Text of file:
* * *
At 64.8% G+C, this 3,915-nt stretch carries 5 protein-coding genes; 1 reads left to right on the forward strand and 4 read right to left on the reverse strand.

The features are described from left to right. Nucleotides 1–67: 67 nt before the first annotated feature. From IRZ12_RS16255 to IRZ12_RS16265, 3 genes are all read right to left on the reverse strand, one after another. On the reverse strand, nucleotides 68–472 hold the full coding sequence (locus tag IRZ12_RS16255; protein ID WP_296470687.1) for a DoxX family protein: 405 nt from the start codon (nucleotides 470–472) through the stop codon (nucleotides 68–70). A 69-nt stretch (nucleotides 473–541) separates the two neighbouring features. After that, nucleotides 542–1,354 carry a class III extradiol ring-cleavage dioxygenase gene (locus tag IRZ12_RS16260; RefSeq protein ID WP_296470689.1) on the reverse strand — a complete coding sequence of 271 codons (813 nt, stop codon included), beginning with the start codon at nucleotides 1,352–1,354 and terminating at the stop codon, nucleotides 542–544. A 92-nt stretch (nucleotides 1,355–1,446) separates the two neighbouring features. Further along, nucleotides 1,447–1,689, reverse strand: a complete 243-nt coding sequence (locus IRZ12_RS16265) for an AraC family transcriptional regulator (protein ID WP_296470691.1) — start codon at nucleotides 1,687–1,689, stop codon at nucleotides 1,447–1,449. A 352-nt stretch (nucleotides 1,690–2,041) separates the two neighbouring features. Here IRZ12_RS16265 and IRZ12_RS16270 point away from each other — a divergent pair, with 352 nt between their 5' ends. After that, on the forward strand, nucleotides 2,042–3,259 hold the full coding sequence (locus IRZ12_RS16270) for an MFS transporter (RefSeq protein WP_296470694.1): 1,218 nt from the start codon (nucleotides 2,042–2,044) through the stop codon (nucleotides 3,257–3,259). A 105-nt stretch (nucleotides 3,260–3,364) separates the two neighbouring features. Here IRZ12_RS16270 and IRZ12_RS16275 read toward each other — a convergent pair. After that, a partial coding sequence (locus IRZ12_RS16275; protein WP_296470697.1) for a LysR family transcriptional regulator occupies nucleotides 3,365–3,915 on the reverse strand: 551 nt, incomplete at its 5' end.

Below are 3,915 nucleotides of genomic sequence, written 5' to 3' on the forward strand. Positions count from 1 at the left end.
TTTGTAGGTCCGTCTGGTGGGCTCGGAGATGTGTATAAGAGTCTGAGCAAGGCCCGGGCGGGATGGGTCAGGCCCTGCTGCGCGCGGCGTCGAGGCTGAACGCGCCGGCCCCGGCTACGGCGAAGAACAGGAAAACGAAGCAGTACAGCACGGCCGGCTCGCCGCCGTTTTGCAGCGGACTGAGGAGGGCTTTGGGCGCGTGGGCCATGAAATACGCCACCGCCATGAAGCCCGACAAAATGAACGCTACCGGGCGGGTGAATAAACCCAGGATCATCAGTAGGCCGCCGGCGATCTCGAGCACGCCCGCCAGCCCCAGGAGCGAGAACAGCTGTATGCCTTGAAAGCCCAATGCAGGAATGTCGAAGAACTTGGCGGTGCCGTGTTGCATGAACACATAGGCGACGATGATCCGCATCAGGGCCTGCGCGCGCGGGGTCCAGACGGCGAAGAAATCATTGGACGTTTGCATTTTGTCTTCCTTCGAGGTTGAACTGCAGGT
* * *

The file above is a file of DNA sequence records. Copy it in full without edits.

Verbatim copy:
At 64.8% G+C, this 3,915-nt stretch carries 5 protein-coding genes; 1 reads left to right on the forward strand and 4 read right to left on the reverse strand.

The features are described from left to right. Nucleotides 1–67: 67 nt before the first annotated feature. From IRZ12_RS16255 to IRZ12_RS16265, 3 genes are all read right to left on the reverse strand, one after another. On the reverse strand, nucleotides 68–472 hold the full coding sequence (locus tag IRZ12_RS16255; protein ID WP_296470687.1) for a DoxX family protein: 405 nt from the start codon (nucleotides 470–472) through the stop codon (nucleotides 68–70). A 69-nt stretch (nucleotides 473–541) separates the two neighbouring features. After that, nucleotides 542–1,354 carry a class III extradiol ring-cleavage dioxygenase gene (locus tag IRZ12_RS16260; RefSeq protein ID WP_296470689.1) on the reverse strand — a complete coding sequence of 271 codons (813 nt, stop codon included), beginning with the start codon at nucleotides 1,352–1,354 and terminating at the stop codon, nucleotides 542–544. A 92-nt stretch (nucleotides 1,355–1,446) separates the two neighbouring features. Further along, nucleotides 1,447–1,689, reverse strand: a complete 243-nt coding sequence (locus IRZ12_RS16265) for an AraC family transcriptional regulator (protein ID WP_296470691.1) — start codon at nucleotides 1,687–1,689, stop codon at nucleotides 1,447–1,449. A 352-nt stretch (nucleotides 1,690–2,041) separates the two neighbouring features. Here IRZ12_RS16265 and IRZ12_RS16270 point away from each other — a divergent pair, with 352 nt between their 5' ends. After that, on the forward strand, nucleotides 2,042–3,259 hold the full coding sequence (locus IRZ12_RS16270) for an MFS transporter (RefSeq protein WP_296470694.1): 1,218 nt from the start codon (nucleotides 2,042–2,044) through the stop codon (nucleotides 3,257–3,259). A 105-nt stretch (nucleotides 3,260–3,364) separates the two neighbouring features. Here IRZ12_RS16270 and IRZ12_RS16275 read toward each other — a convergent pair. After that, a partial coding sequence (locus IRZ12_RS16275; protein WP_296470697.1) for a LysR family transcriptional regulator occupies nucleotides 3,365–3,915 on the reverse strand: 551 nt, incomplete at its 5' end.

Below are 3,915 nucleotides of genomic sequence, written 5' to 3' on the forward strand. Positions count from 1 at the left end.
TTTGTAGGTCCGTCTGGTGGGCTCGGAGATGTGTATAAGAGTCTGAGCAAGGCCCGGGCGGGATGGGTCAGGCCCTGCTGCGCGCGGCGTCGAGGCTGAACGCGCCGGCCCCGGCTACGGCGAAGAACAGGAAAACGAAGCAGTACAGCACGGCCGGCTCGCCGCCGTTTTGCAGCGGACTGAGGAGGGCTTTGGGCGCGTGGGCCATGAAATACGCCACCGCCATGAAGCCCGACAAAATGAACGCTACCGGGCGGGTGAATAAACCCAGGATCATCAGTAGGCCGCCGGCGATCTCGAGCACGCCCGCCAGCCCCAGGAGCGAGAACAGCTGTATGCCTTGAAAGCCCAATGCAGGAATGTCGAAGAACTTGGCGGTGCCGTGTTGCATGAACACATAGGCGACGATGATCCGCATCAGGGCCTGCGCGCGCGGGGTCCAGACGGCGAAGAAATCATTGGACGTTTGCATTTTGTCTTCCTTCGAGGTTGAACTGCAGGT